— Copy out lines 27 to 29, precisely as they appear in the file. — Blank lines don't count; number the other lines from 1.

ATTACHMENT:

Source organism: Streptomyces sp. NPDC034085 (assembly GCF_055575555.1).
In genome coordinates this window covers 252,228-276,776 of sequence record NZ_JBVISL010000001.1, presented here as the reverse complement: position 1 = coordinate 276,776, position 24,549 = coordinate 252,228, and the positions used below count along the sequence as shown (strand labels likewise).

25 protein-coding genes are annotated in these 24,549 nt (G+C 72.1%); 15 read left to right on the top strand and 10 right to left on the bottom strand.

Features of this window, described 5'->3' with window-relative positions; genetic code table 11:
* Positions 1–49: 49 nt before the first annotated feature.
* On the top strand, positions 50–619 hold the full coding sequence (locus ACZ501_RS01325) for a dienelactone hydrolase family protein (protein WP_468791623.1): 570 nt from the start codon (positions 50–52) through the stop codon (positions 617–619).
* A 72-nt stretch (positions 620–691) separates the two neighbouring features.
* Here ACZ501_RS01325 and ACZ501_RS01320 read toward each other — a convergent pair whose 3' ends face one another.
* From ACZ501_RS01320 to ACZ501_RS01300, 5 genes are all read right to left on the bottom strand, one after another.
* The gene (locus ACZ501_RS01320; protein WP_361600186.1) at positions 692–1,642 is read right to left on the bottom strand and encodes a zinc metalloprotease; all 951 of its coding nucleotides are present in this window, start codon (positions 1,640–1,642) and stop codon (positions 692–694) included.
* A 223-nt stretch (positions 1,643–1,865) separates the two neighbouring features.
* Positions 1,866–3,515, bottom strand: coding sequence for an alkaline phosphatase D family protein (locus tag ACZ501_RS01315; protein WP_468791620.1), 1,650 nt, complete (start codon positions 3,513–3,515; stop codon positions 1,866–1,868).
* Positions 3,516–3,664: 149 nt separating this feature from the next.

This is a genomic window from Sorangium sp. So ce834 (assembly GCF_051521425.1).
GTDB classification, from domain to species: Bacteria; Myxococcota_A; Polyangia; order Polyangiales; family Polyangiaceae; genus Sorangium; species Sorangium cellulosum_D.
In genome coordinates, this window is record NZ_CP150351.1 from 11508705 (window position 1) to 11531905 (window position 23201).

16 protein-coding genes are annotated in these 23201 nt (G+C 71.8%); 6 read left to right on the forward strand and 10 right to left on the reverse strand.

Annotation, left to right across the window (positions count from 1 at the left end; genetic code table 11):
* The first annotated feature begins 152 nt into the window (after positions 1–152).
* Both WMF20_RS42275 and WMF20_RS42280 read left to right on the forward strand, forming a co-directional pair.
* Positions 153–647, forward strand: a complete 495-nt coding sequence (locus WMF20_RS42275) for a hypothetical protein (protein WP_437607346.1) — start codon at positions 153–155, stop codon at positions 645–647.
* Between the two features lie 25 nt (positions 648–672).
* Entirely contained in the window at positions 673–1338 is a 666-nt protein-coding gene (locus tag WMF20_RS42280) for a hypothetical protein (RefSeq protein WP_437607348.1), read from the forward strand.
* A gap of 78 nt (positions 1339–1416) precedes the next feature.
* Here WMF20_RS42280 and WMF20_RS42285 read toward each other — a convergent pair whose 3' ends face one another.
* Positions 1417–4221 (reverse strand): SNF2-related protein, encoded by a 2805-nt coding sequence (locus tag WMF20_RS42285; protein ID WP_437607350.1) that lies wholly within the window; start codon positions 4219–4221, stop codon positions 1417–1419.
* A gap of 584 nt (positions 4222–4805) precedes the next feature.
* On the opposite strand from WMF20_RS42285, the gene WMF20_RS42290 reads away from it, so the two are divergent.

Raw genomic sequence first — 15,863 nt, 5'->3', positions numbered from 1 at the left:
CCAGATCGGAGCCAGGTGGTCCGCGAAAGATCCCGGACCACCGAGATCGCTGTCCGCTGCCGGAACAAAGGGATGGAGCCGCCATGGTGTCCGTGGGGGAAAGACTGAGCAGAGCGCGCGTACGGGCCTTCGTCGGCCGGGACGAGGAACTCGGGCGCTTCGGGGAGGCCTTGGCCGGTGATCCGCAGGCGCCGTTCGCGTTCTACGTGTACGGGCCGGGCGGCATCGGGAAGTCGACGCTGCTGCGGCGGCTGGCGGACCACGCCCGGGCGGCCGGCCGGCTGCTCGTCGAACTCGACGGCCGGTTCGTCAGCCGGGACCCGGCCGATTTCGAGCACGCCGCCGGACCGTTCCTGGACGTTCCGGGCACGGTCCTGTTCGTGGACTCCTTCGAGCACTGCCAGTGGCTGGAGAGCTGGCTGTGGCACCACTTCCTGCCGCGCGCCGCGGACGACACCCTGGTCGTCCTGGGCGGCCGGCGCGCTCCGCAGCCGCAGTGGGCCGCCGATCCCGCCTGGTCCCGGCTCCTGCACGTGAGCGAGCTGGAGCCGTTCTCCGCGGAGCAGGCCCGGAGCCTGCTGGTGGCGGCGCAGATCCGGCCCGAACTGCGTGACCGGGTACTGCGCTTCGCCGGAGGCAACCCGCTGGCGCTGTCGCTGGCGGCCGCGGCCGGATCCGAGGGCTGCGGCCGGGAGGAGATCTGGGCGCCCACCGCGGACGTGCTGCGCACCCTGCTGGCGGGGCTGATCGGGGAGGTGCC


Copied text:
* A gap of 584 nt (positions 4222–4805) precedes the next feature.
* On the opposite strand from WMF20_RS42285, the gene WMF20_RS42290 reads away from it, so the two are divergent.

Raw genomic sequence first — 15,863 nt, 5'->3', positions numbered from 1 at the left: